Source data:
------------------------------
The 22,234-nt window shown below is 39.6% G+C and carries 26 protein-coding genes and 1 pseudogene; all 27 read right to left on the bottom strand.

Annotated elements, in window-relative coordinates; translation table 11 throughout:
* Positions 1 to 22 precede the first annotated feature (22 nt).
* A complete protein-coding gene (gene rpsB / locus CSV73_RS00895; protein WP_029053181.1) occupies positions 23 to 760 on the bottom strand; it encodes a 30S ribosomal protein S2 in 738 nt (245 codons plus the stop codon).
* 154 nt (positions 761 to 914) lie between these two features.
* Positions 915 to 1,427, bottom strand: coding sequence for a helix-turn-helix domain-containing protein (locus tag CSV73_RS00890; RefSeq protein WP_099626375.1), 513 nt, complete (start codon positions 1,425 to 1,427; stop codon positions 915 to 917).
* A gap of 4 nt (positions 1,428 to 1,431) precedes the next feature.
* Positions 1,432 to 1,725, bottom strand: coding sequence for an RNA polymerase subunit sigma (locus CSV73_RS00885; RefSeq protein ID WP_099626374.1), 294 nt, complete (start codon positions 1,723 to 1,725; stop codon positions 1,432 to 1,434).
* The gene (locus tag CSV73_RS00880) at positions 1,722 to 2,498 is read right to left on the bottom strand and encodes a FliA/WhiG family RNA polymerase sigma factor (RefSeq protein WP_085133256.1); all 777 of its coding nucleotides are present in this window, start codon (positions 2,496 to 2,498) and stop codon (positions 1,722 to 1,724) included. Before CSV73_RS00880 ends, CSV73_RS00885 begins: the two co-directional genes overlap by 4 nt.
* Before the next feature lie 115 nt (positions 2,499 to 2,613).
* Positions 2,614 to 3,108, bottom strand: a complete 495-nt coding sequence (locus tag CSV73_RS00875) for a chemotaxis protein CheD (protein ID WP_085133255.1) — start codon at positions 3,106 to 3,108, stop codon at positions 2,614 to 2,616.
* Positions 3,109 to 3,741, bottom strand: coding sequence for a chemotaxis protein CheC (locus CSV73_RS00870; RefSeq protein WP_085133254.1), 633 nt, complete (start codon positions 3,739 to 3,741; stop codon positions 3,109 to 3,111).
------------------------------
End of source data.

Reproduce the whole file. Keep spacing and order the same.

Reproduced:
The 22,234-nt window shown below is 39.6% G+C and carries 26 protein-coding genes and 1 pseudogene; all 27 read right to left on the bottom strand.

Annotated elements, in window-relative coordinates; translation table 11 throughout:
* Positions 1 to 22 precede the first annotated feature (22 nt).
* A complete protein-coding gene (gene rpsB / locus CSV73_RS00895; protein WP_029053181.1) occupies positions 23 to 760 on the bottom strand; it encodes a 30S ribosomal protein S2 in 738 nt (245 codons plus the stop codon).
* 154 nt (positions 761 to 914) lie between these two features.
* Positions 915 to 1,427, bottom strand: coding sequence for a helix-turn-helix domain-containing protein (locus tag CSV73_RS00890; RefSeq protein WP_099626375.1), 513 nt, complete (start codon positions 1,425 to 1,427; stop codon positions 915 to 917).
* A gap of 4 nt (positions 1,428 to 1,431) precedes the next feature.
* Positions 1,432 to 1,725, bottom strand: coding sequence for an RNA polymerase subunit sigma (locus CSV73_RS00885; RefSeq protein ID WP_099626374.1), 294 nt, complete (start codon positions 1,723 to 1,725; stop codon positions 1,432 to 1,434).
* The gene (locus tag CSV73_RS00880) at positions 1,722 to 2,498 is read right to left on the bottom strand and encodes a FliA/WhiG family RNA polymerase sigma factor (RefSeq protein WP_085133256.1); all 777 of its coding nucleotides are present in this window, start codon (positions 2,496 to 2,498) and stop codon (positions 1,722 to 1,724) included. Before CSV73_RS00880 ends, CSV73_RS00885 begins: the two co-directional genes overlap by 4 nt.
* Before the next feature lie 115 nt (positions 2,499 to 2,613).
* Positions 2,614 to 3,108, bottom strand: a complete 495-nt coding sequence (locus tag CSV73_RS00875) for a chemotaxis protein CheD (protein ID WP_085133255.1) — start codon at positions 3,106 to 3,108, stop codon at positions 2,614 to 2,616.
* Positions 3,109 to 3,741, bottom strand: coding sequence for a chemotaxis protein CheC (locus CSV73_RS00870; RefSeq protein WP_085133254.1), 633 nt, complete (start codon positions 3,739 to 3,741; stop codon positions 3,109 to 3,111).